Bones has more episodes than a human being has bones, so it’s easy to lose track of time while watching. And really, why not? It’s the only show on television about forensic anthropologists who use bones to solve crimes. Long-running Fox drama starring Emily Deschanel as forensic anthropologist Temperance Brennan, and David Boreanaz as her partner, FBI special agent Seeley Booth, has made a mark as a reliable comfort show, popular with college students as well as aunts from the middle of the U.S.. Unfortunately, there are no more Bones in the world.
Even so, there are a slew of excellent procedurals on the way to fill that Jeffersonian void in your life. There’s something on this list for everyone, whether you liked Bones for the hot romance between Booth and Brennan, the cool science, the weird science, or the banter between intelligent hot people.
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As a fan of Bones, you’ll probably enjoy Lucifer, a police procedural in which the characters joke about Bones. This time, the consultant is the literal devil. While dealing with his issues with his otherworldly father, Lucifer Morningstar (Tom Ellis), a former demon turned nightclub owner in Los Angeles, teams up with L.A.PD detective Chloe Decker (Lauren German) to solve crimes. Not only does Lucifer have a hot will they or won’t they romance, but it also puts a unique spin on the traditional redemption story. As for Bones, it appears the devil enjoys it.
if the Jeffersonian team’s bizarre experiments got even stranger, the result would be fringe. It stars Anna Torv as FBI agent Olivia Dunham, who enlists the help of Peter Bishop (Joshua Jackson) and his scientist father Walter Bishop (John Noble) to solve bizarre crimes. In the beginning, Fringe was just another procedural, but once it accepted its destiny as a twisty parallel-universe serialized epic, it blossomed into one of the best and most underappreciated dramas of the time. A multiverse romance between Olivia and Peter will delight Booth and Brennan fans, while puzzle-solving scientists will enjoy more of the same.
TV Guide named Evil the best show on TV right now because no other show is having as much fun as Evil. For the first season, the show aired on CBS and then moved to Paramount+ for Season 2. The show begins with a charming case of opposites drawing together: Dr. Kristen Bouchard (Katja Herbers) works with the Catholic Church’s priest-in-training David Acosta (Mike Colter) and tech expert Ben Shakir (Aasif Mandvi) to look into claims of demonic possession that have been made against them. However, as it comes from Robert and Michelle King, two of CBS’s favorite boundary-pushers, the show is fantastically dark and full of surprises. Evil amplifies the religious debates between Booth and Brennan on Bones and adds a lot more gruesome exorcisms to the mix. Philosophical, absurd and incredibly clever, this film is a must-see.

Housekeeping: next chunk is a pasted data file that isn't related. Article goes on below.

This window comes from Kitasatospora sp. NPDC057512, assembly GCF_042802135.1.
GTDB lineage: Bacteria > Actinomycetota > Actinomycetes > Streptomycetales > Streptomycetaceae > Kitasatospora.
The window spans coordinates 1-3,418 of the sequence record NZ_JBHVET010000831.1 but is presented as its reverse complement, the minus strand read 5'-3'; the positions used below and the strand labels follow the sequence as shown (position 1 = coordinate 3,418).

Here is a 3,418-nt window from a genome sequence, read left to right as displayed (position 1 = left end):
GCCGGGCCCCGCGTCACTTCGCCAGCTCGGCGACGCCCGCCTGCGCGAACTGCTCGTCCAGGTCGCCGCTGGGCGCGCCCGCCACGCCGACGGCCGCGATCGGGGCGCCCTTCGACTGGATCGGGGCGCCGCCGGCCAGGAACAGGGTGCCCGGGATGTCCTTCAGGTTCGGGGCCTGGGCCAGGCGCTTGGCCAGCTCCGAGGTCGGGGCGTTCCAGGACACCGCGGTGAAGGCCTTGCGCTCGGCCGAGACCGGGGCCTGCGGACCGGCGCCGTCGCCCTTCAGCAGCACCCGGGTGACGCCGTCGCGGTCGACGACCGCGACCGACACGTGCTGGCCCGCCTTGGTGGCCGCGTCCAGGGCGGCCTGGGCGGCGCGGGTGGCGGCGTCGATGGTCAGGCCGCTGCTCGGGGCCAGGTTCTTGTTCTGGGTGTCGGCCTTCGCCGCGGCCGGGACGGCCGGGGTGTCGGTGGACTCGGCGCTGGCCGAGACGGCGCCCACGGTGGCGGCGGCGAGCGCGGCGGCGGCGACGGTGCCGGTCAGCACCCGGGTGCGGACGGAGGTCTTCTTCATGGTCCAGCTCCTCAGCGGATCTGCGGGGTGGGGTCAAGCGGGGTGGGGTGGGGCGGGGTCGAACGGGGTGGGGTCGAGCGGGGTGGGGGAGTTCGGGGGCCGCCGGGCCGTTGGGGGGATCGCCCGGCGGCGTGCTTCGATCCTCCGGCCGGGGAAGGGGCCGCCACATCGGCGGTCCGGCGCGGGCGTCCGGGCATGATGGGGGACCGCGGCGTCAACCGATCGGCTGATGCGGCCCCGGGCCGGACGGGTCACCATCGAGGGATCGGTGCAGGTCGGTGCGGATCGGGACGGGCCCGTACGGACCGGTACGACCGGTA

4. The Finder
Do you recall the Bones spin-off? Back in Bones season six, Hart Hanson came up with the idea for the show The Finder about a guy who finds things, but does so really well (sure). Bones stars like Lance Sweets (John Francis Daley) and Jack Hodgins appeared in the show, which was a backdoor pilot (T.J. Thyne). A traumatic brain injury in Iraq has left Walter Sherman (Geoff Stults) paranoid but gifted at seeing patterns others cannot. Walter is the focus of the show. Using his bar co-owner Leo as a base, Walter searches for items for clients (the late Michael Clarke Duncan). After its first season, The Finder was abruptly axed just as it was reaching its full potential. However, reuniting with old friends (fictional characters from Bones) in tropical locales is always enjoyable.
5. Pushing Daisies